Key Concepts & Definitions
Solar Geoengineering (also referred to as solar radiation modification or SRM) is the large-scale and intentional intervention to increase the amount of sunlight reflected back into space to counteract some types of climate change impacts.
Large Scale: Many small actions affect how much sunlight is reflected but solar geoengineering is focused on interventions that are resource-intensive and have big, risky effects.
Intentional: There are both natural and accidental ways of changing how much sunlight is reflected, but the deliberate manipulation of Earth’s reflectivity is novel and unprecedented.
Sunlight Reflection: Greenhouse gases increase the proportion of the sun’s energy that remain in the atmosphere as heat. To reduce this effect, we must reduce greenhouse gas emissions, but solar geoengineering could also reduce the amount of sunlight that is absorbed by the Earth at atmosphere by reflecting it back into space as a complimentary approach to address a subset of climate impacts.
Solar geoengineering has the potential to protect the most vulnerable from some types of major climate impacts, but does not address all climate impacts (e.g. it cannot address ocean acidification), and also presents a range of ecological and social risks and challenges.
There are a variety of ways that sunlight might be reflected back into space, but there are two techniques that have received the most attention:
Stratospheric Aerosol injection (SAI)
SAI would involve the insertion of small particles into the upper atmosphere. This would reflect a very small proportion of sunlight back into space.
Marine cloud brightening (MCB)
MCB would use the spraying of sea salt to create and brighten clouds. More clouds and brighter clouds would make the planet more reflective.
In short, solar geoengineering governance refers to actions that steer or influence how decisions about solar geoengineering are made.
Governance refers to the structures, processes, and actions through which private and public actors interact to address goals related to whether and how solar geoengineering research or deployment occurs. This includes any system of formal or informal institutions and the norms, rules, laws, regulations, procedures, or voluntary guidelines for deciding, managing, implementing and monitoring actions at any geographic or political scale, from global to local (adapted from IPCC 2022; see also Academic Working Group 2018, 3).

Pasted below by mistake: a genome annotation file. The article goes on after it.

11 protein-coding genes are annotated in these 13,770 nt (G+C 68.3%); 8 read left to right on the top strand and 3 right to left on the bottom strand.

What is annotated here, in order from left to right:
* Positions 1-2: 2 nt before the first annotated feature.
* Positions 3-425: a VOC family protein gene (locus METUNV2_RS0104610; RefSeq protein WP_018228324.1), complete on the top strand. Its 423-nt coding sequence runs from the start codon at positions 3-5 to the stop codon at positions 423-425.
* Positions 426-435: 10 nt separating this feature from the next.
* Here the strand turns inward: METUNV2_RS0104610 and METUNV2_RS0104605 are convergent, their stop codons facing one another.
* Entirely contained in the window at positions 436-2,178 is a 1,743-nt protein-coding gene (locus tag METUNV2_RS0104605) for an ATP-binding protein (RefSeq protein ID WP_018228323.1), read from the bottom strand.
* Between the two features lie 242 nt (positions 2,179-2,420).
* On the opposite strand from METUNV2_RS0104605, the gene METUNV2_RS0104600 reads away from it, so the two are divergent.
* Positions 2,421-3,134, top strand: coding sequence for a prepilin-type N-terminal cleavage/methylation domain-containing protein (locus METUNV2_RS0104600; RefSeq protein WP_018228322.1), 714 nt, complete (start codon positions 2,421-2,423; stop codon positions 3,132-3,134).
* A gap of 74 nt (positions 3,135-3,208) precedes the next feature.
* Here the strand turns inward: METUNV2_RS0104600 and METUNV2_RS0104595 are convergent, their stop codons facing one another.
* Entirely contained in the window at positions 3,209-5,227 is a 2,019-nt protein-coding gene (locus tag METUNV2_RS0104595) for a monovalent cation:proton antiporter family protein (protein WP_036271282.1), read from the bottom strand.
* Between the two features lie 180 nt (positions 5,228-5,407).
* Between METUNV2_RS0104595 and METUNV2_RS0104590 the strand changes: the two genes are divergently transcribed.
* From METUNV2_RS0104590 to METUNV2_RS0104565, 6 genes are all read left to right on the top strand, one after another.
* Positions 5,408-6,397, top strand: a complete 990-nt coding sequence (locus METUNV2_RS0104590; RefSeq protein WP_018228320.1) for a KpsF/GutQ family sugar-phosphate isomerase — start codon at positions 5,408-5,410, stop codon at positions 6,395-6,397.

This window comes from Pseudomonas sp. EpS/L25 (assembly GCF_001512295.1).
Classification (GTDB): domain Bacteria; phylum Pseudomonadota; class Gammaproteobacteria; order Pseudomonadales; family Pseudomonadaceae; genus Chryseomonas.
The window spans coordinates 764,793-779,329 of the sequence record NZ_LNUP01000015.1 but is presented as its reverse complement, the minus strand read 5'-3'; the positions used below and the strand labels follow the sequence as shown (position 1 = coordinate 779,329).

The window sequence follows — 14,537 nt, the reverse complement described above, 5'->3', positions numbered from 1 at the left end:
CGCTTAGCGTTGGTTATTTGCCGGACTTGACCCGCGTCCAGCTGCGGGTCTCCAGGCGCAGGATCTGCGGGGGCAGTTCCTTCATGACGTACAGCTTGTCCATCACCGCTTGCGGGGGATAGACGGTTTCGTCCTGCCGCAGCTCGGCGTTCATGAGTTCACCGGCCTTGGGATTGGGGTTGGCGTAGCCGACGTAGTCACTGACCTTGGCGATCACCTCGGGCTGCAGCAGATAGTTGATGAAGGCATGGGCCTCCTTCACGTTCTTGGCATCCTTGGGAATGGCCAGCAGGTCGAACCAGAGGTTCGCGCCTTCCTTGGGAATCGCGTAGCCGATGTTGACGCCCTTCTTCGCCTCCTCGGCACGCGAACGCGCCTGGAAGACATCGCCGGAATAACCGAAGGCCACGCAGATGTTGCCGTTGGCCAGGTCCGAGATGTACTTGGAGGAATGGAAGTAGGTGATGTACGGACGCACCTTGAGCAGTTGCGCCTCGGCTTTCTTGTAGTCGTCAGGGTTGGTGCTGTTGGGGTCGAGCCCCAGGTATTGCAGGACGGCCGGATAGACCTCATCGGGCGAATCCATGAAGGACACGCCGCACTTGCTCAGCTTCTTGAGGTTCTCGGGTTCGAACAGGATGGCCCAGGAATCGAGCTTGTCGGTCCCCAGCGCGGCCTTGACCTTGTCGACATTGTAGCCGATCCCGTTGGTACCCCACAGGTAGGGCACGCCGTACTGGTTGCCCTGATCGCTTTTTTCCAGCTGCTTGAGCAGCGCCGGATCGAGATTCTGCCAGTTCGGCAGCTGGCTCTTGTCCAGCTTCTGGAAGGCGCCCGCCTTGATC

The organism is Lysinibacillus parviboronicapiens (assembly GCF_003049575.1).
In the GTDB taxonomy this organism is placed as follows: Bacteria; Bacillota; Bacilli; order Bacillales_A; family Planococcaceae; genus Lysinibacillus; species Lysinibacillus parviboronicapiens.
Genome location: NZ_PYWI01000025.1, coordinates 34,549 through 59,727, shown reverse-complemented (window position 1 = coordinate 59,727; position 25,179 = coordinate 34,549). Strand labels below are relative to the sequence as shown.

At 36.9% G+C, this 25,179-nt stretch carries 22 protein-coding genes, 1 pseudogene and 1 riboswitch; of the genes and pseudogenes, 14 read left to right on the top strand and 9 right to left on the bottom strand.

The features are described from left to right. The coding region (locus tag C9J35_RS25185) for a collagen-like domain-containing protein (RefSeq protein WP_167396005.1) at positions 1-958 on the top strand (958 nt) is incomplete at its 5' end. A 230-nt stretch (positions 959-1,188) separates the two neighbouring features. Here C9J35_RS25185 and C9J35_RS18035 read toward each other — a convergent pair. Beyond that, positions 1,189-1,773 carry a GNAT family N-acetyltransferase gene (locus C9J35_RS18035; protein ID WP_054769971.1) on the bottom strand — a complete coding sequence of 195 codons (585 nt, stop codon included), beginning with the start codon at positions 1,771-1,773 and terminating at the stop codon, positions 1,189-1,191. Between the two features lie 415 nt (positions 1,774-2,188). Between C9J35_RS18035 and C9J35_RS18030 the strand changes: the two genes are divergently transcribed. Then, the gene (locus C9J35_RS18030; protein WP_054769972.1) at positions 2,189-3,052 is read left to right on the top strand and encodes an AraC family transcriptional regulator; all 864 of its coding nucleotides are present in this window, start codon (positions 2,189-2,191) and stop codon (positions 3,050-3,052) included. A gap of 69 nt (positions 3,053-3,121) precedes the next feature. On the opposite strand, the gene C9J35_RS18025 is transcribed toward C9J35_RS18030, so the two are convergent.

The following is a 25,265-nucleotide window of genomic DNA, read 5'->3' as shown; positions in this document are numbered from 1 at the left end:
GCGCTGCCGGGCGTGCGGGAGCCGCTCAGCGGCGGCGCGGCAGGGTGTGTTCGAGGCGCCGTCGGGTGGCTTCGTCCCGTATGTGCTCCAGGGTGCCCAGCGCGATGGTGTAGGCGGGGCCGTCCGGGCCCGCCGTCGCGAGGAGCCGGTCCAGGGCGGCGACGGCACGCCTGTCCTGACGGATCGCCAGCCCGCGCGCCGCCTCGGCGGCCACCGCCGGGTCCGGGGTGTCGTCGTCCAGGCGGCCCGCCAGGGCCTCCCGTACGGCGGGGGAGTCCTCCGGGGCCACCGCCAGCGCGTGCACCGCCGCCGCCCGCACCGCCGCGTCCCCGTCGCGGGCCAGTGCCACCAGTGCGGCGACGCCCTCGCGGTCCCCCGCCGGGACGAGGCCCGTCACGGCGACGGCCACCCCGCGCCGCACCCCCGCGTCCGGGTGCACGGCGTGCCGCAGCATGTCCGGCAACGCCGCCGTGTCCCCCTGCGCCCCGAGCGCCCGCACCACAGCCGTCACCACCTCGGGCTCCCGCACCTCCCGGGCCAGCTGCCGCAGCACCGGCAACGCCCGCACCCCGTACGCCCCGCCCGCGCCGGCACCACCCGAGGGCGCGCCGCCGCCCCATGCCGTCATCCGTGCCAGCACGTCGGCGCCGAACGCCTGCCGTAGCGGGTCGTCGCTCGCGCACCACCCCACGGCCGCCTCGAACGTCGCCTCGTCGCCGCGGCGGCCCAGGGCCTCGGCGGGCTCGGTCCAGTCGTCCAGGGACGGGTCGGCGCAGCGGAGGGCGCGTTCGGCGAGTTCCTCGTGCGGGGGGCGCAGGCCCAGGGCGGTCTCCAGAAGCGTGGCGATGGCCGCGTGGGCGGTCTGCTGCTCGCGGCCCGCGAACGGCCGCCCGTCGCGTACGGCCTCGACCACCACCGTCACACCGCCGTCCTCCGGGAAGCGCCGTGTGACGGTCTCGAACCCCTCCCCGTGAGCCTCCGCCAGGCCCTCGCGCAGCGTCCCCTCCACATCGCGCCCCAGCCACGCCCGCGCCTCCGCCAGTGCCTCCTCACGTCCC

Actors in governance span a wide set of sectors, and is not only about governments. Non state actors especially have an important role to play. These include scientists, academic institutions, funders, civil society organizations, and intergovernmental entities.
Solar geoengineering governance is needed for at least two different levels: research and deployment. Research is ongoing and will involve greater effects on the environment at different scales. Research needs to be responsible, inclusive, and environmentally safe. Deployment of solar geoengineering will involve a wide variety of interests, costs, and benefits. Its effectiveness will need to be monitored and its impacts properly attributed. Governance mechanisms will be needed to ensure that solar geoengineering is used justly.
Solar geoengineering governance can also be enabling or restrictive. In thinking about research, governance is often thought of only as restrictive measures focused on inhibiting harmful or irresponsible actions. However, it’s important to remember that governance also means processes or actions that can enable better decision-making and better research. This could include actions that make it more feasible, and for the research enterprise to be more inclusive. A few examples across both spaces include codes of conduct, civil society advocacy, and funding.
Justice demands the protection of basic rights, the fair treatment of individuals, and equal opportunity of all to participate in the decision-making processes that govern their lives.